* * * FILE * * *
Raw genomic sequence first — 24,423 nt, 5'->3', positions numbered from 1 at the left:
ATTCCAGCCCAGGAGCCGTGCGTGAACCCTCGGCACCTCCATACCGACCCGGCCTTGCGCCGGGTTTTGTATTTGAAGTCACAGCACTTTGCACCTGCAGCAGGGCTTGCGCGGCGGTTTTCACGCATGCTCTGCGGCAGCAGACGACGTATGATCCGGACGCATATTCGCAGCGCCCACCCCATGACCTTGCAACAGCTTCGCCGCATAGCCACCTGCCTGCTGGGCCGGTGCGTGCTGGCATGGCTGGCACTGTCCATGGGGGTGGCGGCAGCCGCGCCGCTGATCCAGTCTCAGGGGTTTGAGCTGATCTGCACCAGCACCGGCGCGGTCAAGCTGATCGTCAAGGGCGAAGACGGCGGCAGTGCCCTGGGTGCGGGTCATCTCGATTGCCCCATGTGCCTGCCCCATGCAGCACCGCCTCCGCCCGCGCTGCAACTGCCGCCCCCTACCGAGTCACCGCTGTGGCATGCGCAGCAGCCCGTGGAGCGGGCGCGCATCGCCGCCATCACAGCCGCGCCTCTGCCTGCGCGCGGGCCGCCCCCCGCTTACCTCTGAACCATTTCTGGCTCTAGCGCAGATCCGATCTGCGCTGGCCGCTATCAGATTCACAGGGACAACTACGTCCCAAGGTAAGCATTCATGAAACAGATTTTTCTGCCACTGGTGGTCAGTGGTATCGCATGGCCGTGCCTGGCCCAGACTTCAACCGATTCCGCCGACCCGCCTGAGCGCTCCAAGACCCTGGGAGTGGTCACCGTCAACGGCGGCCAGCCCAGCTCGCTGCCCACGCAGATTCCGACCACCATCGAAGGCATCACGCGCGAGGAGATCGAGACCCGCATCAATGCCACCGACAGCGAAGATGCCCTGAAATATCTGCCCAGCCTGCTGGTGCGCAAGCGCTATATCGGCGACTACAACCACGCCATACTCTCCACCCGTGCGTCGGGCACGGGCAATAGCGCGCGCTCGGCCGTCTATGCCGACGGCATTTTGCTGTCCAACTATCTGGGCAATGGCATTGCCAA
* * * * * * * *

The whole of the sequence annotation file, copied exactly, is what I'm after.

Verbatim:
Raw genomic sequence first — 24,423 nt, 5'->3', positions numbered from 1 at the left:
ATTCCAGCCCAGGAGCCGTGCGTGAACCCTCGGCACCTCCATACCGACCCGGCCTTGCGCCGGGTTTTGTATTTGAAGTCACAGCACTTTGCACCTGCAGCAGGGCTTGCGCGGCGGTTTTCACGCATGCTCTGCGGCAGCAGACGACGTATGATCCGGACGCATATTCGCAGCGCCCACCCCATGACCTTGCAACAGCTTCGCCGCATAGCCACCTGCCTGCTGGGCCGGTGCGTGCTGGCATGGCTGGCACTGTCCATGGGGGTGGCGGCAGCCGCGCCGCTGATCCAGTCTCAGGGGTTTGAGCTGATCTGCACCAGCACCGGCGCGGTCAAGCTGATCGTCAAGGGCGAAGACGGCGGCAGTGCCCTGGGTGCGGGTCATCTCGATTGCCCCATGTGCCTGCCCCATGCAGCACCGCCTCCGCCCGCGCTGCAACTGCCGCCCCCTACCGAGTCACCGCTGTGGCATGCGCAGCAGCCCGTGGAGCGGGCGCGCATCGCCGCCATCACAGCCGCGCCTCTGCCTGCGCGCGGGCCGCCCCCCGCTTACCTCTGAACCATTTCTGGCTCTAGCGCAGATCCGATCTGCGCTGGCCGCTATCAGATTCACAGGGACAACTACGTCCCAAGGTAAGCATTCATGAAACAGATTTTTCTGCCACTGGTGGTCAGTGGTATCGCATGGCCGTGCCTGGCCCAGACTTCAACCGATTCCGCCGACCCGCCTGAGCGCTCCAAGACCCTGGGAGTGGTCACCGTCAACGGCGGCCAGCCCAGCTCGCTGCCCACGCAGATTCCGACCACCATCGAAGGCATCACGCGCGAGGAGATCGAGACCCGCATCAATGCCACCGACAGCGAAGATGCCCTGAAATATCTGCCCAGCCTGCTGGTGCGCAAGCGCTATATCGGCGACTACAACCACGCCATACTCTCCACCCGTGCGTCGGGCACGGGCAATAGCGCGCGCTCGGCCGTCTATGCCGACGGCATTTTGCTGTCCAACTATCTGGGCAATGGCATTGCCAA